(=Fabaceae in part)
Common: Silver Wattle
Botanical: Acacia spp.
Southwestern US, Hawaii and S FL
- SE Louisiana westward to S California
- S Florida
- Hawaii (six larger islands)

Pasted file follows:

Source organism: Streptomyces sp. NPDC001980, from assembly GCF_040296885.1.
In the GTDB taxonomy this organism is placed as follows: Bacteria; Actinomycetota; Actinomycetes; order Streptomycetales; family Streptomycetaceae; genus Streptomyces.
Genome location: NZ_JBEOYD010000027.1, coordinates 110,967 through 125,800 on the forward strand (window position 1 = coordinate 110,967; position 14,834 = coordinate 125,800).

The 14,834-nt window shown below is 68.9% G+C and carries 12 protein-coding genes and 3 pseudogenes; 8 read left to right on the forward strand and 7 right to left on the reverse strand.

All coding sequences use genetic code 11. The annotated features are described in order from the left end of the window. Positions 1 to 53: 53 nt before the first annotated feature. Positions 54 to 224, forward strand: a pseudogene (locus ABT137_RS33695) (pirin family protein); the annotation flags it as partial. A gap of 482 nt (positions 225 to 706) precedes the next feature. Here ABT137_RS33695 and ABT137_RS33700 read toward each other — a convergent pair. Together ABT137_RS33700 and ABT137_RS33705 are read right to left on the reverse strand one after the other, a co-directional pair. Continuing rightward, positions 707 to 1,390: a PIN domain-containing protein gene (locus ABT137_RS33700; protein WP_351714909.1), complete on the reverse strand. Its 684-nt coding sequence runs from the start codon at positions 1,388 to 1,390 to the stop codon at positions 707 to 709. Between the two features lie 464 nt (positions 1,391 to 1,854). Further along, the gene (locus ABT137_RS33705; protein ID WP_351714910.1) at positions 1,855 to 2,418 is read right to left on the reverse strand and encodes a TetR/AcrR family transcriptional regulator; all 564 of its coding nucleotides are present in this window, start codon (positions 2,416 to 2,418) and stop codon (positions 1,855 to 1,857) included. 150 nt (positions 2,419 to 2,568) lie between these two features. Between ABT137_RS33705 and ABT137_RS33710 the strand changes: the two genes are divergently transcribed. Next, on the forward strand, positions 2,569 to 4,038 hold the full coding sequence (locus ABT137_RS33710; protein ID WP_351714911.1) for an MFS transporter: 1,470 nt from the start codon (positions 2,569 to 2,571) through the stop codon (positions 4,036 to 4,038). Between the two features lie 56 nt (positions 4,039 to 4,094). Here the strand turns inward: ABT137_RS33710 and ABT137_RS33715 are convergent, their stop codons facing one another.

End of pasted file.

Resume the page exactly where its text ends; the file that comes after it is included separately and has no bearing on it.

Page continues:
There are some 1000 species of acacia in the world, and Australia (where most of them are called “wattles”) and Africa (including the “umbrella thorn” seen in many wildlife photos) account for most of them. There are several species that are native to the US, but the most commonly encountered by potentially allergic patients are probably a few of the Australian species that have become naturalized in California after having been imported for cultivation. Many of the world’s species, such as the Australian A. dealbata and decurrens, have bipinnately compound leaves (i.e., leaflets on the leaflets, making them look like fronds) while others, including most of the remaining species from Australia and the Pacific Islands such as A. longifolia, have no leaflets at all but the leaf “stem” is enlarged and flattened to resemble a leaf; such a structure is called a “phyllode.” Flower clusters may either be in the form of little balls or elongated spikes; these may appear during distinct seasons or all year. Some species, notably those from dry regions, have spines on their twigs; however, these are typically lacking in species having the leaves reduced to phyllodes (although the latter may have sharp points at their tips). As is typical of legumes, seeds are borne in pods that may be twisted or curled in many species.